Respiratory syncytial virus (RSV) quiz: True or false?
How common is respiratory syncytial virus (RSV)? Almost everyone gets this illness by their second birthday. That ranks it right up there with the common cold. It’s good to know at least a little about RSV, because it sometimes can be serious, especially in younger children.
True or false: RSV is usually a mild, cold-like illness.
TRUE. RSV is usually mild, but it can become a more severe infection, such as bronchiolitis (inflammation of the airways in the lungs) or pneumonia (a lung infection). RSV can also lead to dehydration. Babies, children and older adults with underlying health conditions are among those at risk for severe RSV that sometimes requires hospitalization.
True or false: RSV, colds, flu and COVID-19 can have similar symptoms.
TRUE. Early symptoms of RSV include a runny nose, a cough and a fever. (Very young babies may only seem tired and cranky.) Other respiratory illnesses can cause these symptoms too. One difference is RSV typically doesn’t cause a sore throat, whereas a cold, COVID-19 and the flu sometimes do.
True or false: Antibiotics can cure RSV.
FALSE. Antibiotics don’t work against viruses, such as RSV. Fortunately, most RSV infections get better in a week or two. Until then, you can treat the symptoms. Giving children fluids to drink helps them stay hydrated. You can use saline drops and a bulb syringe to suction a baby’s stuffy nose. Talk to your healthcare provider before giving a child nonprescription cold medicines.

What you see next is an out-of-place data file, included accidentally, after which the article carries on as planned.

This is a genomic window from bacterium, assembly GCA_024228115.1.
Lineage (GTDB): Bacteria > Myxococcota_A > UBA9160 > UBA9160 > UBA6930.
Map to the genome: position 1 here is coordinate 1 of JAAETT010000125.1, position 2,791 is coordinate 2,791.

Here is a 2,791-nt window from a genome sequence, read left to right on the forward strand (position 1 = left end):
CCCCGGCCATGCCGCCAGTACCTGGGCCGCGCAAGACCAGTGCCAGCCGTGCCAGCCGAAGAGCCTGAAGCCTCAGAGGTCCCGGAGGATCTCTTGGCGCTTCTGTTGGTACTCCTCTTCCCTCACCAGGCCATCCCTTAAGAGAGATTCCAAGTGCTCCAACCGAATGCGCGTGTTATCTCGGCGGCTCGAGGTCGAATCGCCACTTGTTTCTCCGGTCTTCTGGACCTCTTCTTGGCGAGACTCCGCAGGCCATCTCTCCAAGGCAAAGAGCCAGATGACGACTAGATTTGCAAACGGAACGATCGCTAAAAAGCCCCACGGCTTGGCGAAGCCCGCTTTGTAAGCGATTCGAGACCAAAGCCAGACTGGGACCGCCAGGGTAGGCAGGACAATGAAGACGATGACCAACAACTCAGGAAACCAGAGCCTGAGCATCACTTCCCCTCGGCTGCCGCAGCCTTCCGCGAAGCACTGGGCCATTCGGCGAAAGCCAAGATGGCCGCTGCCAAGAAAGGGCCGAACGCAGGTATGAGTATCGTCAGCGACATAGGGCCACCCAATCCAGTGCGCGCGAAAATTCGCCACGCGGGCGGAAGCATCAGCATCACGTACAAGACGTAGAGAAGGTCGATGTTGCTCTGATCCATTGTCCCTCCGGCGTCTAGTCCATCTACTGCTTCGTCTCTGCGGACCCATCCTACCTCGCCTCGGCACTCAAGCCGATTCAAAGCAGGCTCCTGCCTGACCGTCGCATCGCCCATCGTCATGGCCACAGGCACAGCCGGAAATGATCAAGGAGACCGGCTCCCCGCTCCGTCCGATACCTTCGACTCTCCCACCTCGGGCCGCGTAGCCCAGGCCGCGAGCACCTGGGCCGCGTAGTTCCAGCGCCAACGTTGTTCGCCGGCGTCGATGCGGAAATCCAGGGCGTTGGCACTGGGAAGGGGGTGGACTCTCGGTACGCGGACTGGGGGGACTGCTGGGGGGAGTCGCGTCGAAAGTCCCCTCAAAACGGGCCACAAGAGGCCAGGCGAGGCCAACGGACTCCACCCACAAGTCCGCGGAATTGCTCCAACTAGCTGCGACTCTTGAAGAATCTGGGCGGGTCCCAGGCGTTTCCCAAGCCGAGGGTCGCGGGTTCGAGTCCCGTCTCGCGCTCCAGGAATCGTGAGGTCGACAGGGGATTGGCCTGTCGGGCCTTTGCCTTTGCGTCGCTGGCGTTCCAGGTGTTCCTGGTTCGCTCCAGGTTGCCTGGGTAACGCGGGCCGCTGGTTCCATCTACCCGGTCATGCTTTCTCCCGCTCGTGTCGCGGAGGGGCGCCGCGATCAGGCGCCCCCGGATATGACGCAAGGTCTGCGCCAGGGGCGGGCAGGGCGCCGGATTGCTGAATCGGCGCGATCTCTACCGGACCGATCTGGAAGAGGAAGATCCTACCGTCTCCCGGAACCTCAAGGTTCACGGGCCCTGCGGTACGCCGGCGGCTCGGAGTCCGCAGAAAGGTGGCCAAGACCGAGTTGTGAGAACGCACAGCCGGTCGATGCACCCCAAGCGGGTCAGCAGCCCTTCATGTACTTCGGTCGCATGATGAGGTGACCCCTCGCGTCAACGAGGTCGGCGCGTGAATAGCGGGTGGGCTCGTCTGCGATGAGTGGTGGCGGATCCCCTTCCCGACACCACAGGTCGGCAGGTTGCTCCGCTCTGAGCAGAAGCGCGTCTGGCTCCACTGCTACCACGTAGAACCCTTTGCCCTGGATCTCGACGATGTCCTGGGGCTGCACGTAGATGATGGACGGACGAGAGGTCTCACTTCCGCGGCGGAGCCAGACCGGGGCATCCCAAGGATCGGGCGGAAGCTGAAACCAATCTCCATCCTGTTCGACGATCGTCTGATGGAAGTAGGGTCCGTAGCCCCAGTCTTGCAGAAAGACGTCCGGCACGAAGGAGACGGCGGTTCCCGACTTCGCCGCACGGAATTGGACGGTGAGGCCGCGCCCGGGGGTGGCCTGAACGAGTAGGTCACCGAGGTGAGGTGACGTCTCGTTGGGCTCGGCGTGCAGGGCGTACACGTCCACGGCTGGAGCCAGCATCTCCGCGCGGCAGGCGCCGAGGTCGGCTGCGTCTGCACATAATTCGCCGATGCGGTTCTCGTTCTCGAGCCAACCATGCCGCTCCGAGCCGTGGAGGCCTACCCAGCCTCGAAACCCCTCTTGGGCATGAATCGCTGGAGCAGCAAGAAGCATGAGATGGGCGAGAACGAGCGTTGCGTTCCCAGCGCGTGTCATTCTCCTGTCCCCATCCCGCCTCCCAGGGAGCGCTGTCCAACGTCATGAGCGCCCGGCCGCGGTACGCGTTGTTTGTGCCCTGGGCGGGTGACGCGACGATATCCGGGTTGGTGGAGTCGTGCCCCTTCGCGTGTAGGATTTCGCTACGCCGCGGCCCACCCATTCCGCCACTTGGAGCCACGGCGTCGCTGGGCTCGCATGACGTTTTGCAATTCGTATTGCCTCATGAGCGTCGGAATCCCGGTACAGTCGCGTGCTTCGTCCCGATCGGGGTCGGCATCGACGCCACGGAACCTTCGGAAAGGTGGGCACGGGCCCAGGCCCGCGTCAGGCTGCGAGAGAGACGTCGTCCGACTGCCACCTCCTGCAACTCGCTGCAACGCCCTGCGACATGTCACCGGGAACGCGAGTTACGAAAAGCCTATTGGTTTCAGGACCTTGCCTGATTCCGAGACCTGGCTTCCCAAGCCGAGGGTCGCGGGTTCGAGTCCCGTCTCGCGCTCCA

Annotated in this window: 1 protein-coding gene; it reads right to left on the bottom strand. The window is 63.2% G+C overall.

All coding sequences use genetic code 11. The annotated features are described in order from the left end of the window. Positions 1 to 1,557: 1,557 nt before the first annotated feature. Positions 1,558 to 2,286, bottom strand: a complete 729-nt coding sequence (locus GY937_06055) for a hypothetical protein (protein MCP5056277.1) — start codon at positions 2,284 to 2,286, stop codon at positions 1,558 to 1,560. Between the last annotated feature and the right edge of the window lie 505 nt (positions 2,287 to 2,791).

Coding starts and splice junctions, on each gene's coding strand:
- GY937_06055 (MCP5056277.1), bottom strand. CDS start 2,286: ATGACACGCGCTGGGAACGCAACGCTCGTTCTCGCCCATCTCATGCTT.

True or false: Healthy habits can help prevent RSV.
TRUE. RSV spreads through respiratory droplets, close contact and by touching contaminated surfaces. To help prevent RSV, wash your hands often with soap and water, avoid sick people and cover your coughs and sneezes.
True or false: Trouble breathing is one sign RSV is worsening.
TRUE. Call or see a doctor if someone with RSV has trouble breathing. In babies, watch for fast or short breathing; a chest that’s sunken in; or blue or purple skin. (In darker skin, watch for changes to lips, tongue, gums and around the eyes.)
If you have questions about RSV symptoms, treatment or prevention, talk to your doctor.
Learn about proper handwashing
Sources: American Academy of Pediatrics; Centers for Disease Control and Prevention; National Institutes of Health